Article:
"WHAT IS IT THAT CONFERS THE NOBLEST DELIGHT? What is that which swells a man's breast with great pride above which any other experience can bring him? Discovery! To know that you are walking where none others have walked; that you are beholding in the human eye has not been seen before; that you are breathing a virgin atmosphere. To give birth to an idea, to a discovery of great thought-an intellectual nugget, right under the dust of a field that many a brain-plough had gone over before. To find a new planet, to invent a new hinge, to find a way to make the lightnings carry your messages. To be the first-that is the idea...." There are books so alive that you're always afraid that while you weren't reading, the book has gone and changed, has shifted like a river; while you went on living, it went on living too, and like a river moved on and moved away. No one has stepped twice into the same river. But did anyone ever step twice into the same book?

The Innocents Abroad (1869)

About our Name...
The king of upland game birds, the ruffed grouse, wears the scientific name Bonasa umbellus.
     Bonasa means "like a bison," and refers to the bird's drumming mating call sounding like a thundering herd of buffalo. Umbellus describes the umbrella-like Elizabethan ruff of black feathers around the bird's neck....


John D. Taylor • Denny Burkhart Illustrations

     What type of vegetation covers more of North America than any other? Those living east of the Mississippi River, would probably guess forest, yet prairie grasslands-not forests-represent North America's most significant type of vegetation, covering 15 percent of the continent, some 9.3 million square miles from western Canada south through Texas.
     Culturally, biologically and historically, prairie and the creatures connected to it have shaped North America's destiny and continue to do so. What is more North America than a bison, a Lakhota warrior on a prairie hilltop? Yet prairie-real prairie-is vanishing at an alarming rate: Depending on location, between 99 and 35 percent of North America's three prairie types (tallgrass, mixed grass and short grass) are gone since 1830: More than 90 percent of the tallgrass, the "sea of grass" that reached as high as a horse's belly and spread across Illinois, Indiana, Wisconsin, Minnesota, Missouri and Kansas has been destroyed. Shortgrass and mixed grass have fared somewhat better, depending on location, yet the prognosis is not good: In Manitoba, for example, 99 percent of the mixed grass is gone-in Nebraska its 75 percent, in the Dakota's nearly 70 percent, in Texas, 30 percent-and Saskatchewan has lost 86 percent of its shortgrass, Texas 80 percent, South Dakota, 35 percent.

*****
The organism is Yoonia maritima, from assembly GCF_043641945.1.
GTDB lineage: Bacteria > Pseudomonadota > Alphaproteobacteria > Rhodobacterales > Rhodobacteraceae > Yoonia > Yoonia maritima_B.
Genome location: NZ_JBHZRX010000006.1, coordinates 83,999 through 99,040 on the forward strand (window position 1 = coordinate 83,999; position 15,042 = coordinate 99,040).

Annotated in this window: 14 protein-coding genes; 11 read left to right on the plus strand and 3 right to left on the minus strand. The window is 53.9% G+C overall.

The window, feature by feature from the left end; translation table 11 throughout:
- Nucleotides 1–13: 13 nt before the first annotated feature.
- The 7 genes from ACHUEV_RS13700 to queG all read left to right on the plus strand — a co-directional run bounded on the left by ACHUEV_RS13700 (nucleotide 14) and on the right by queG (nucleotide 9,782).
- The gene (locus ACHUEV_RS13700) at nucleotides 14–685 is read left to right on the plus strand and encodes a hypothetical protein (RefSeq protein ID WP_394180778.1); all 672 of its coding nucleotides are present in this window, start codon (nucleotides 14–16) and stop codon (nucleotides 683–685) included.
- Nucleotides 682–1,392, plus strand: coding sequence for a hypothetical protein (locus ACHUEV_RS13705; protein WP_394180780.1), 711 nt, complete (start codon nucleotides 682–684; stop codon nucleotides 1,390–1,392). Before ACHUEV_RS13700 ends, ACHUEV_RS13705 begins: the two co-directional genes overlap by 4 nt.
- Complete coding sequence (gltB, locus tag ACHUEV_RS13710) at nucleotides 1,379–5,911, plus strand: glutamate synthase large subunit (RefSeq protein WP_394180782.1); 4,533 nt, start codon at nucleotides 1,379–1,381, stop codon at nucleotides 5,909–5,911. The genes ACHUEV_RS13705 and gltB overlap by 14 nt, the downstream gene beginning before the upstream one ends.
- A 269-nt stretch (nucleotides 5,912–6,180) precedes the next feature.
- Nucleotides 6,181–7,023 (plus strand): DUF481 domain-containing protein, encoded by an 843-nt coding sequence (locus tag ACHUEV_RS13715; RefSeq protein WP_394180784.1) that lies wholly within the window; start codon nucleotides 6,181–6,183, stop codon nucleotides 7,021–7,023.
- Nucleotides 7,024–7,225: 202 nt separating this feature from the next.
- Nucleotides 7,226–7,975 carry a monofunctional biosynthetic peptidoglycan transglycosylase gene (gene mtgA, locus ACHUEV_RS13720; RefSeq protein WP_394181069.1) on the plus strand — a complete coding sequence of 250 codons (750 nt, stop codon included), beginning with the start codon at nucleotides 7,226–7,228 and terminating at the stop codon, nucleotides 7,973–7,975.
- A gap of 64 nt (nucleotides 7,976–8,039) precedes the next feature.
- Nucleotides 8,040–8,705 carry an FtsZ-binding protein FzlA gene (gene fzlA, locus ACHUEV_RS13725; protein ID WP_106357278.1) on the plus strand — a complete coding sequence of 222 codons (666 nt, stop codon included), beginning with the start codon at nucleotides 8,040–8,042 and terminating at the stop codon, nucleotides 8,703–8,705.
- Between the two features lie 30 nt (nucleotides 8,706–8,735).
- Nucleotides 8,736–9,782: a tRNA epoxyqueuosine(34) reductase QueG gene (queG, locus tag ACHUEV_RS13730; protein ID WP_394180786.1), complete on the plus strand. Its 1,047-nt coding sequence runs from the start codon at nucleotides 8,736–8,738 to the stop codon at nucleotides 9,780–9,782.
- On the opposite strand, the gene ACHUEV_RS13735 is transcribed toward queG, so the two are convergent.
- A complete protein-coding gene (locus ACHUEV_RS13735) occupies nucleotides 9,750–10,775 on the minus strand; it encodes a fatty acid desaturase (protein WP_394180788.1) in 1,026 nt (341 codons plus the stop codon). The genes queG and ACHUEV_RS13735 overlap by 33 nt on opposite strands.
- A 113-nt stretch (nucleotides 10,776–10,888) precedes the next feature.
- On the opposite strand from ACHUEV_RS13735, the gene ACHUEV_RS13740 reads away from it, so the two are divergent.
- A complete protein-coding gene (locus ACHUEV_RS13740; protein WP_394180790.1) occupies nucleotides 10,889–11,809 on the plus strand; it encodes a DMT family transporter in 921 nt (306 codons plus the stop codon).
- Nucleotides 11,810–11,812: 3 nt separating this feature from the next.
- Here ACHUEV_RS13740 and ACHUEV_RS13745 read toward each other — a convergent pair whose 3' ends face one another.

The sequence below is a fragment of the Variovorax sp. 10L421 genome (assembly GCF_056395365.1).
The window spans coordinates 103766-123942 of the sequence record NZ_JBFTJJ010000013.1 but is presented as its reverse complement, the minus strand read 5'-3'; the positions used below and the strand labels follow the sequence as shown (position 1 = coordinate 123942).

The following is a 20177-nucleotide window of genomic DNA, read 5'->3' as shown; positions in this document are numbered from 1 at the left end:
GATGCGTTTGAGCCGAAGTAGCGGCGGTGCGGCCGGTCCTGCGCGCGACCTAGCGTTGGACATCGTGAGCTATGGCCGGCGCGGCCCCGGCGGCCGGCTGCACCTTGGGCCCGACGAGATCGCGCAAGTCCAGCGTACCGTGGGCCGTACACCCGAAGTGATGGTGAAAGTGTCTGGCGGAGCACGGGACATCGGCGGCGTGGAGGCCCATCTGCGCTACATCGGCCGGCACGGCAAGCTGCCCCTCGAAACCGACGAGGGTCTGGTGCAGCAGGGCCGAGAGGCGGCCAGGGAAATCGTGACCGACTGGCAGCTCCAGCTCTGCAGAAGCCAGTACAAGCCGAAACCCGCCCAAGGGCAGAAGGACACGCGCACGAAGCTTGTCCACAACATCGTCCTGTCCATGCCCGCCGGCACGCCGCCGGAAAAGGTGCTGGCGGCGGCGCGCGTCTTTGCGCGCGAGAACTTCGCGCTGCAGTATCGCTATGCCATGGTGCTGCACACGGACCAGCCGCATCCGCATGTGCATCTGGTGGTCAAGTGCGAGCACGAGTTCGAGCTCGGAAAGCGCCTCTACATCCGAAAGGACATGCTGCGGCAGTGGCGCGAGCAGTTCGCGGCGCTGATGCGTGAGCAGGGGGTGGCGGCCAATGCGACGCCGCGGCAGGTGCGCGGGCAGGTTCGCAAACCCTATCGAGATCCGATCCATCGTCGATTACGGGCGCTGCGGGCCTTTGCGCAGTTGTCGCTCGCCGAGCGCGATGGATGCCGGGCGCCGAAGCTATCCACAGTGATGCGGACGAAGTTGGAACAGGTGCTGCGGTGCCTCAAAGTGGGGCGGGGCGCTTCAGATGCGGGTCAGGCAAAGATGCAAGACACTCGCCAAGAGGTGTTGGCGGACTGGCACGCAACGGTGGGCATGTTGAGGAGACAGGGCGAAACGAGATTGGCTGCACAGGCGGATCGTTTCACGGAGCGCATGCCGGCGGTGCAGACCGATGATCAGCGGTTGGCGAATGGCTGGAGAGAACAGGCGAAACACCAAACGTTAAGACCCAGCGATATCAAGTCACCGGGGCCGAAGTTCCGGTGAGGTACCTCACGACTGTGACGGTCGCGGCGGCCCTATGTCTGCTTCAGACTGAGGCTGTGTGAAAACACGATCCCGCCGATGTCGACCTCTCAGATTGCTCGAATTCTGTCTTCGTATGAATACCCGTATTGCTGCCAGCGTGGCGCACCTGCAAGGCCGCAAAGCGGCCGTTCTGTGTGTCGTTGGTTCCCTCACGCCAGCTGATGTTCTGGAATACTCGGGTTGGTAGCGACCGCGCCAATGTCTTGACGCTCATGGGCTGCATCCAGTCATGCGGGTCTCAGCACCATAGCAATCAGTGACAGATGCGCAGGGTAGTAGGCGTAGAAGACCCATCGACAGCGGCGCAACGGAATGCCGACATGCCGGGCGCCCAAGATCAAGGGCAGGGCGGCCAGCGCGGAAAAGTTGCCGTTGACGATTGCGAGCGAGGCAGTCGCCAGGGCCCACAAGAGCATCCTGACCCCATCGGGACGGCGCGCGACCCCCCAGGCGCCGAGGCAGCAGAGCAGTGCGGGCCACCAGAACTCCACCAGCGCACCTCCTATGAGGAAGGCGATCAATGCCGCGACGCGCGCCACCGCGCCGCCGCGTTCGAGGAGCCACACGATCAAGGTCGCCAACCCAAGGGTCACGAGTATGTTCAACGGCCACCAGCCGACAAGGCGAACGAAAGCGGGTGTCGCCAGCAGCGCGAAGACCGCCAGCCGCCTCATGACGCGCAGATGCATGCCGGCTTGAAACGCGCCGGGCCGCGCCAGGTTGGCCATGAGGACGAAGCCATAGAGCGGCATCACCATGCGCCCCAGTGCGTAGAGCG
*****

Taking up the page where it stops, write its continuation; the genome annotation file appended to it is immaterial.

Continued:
Prairie Autumn, John D. Taylor's fourth Bonasa Press title, takes a hard look at North America's prairie past, present and future; the wildlife and people connected to this wild space. Taylor focuses on what prairie is all about, how it was created, and why it is significant in the North American landscape, its influence on our lives. The prairie's past-specifically what was here prior to European contact-and what remains is an important focus, along with the prairie's abundant life, which rivaled, perhaps exceeded, Africa's Serengeti grasslands. Always of special interest are the prairie's birds; particularly those best explored with a brace of DeCoverly Kennels English setters, and a side-by-side-sharptails, prairie chickens, sage grouse, Hungarian partridge, pheasants and quail.
     Prairie Autumn examines why the prairie attracts some people, repels others; it considers the spiritual nature of this vast wild space, and how it influences the human psyche. Taylor compares this book to two previous efforts, Gunning the Eastern Uplands and The Wild Ones, only this time the topic is prairie. Taylor has been roaming the prairies across the course of a lifetime-including a focused effort last fall in the Dakotas, Nebraska and Kansas-gathering stories, in preparation for this book. Denny Burkhart will again team with Taylor to provide the illustrations for this book.
     Prairie Autumn looks to be another fascinating read from this award-winning author. The book is scheduled for a Winter 2006 publication date. Pre-publication orders will receive a 15 percent discount. A $65 limited edition and a $35 trade edition will be available.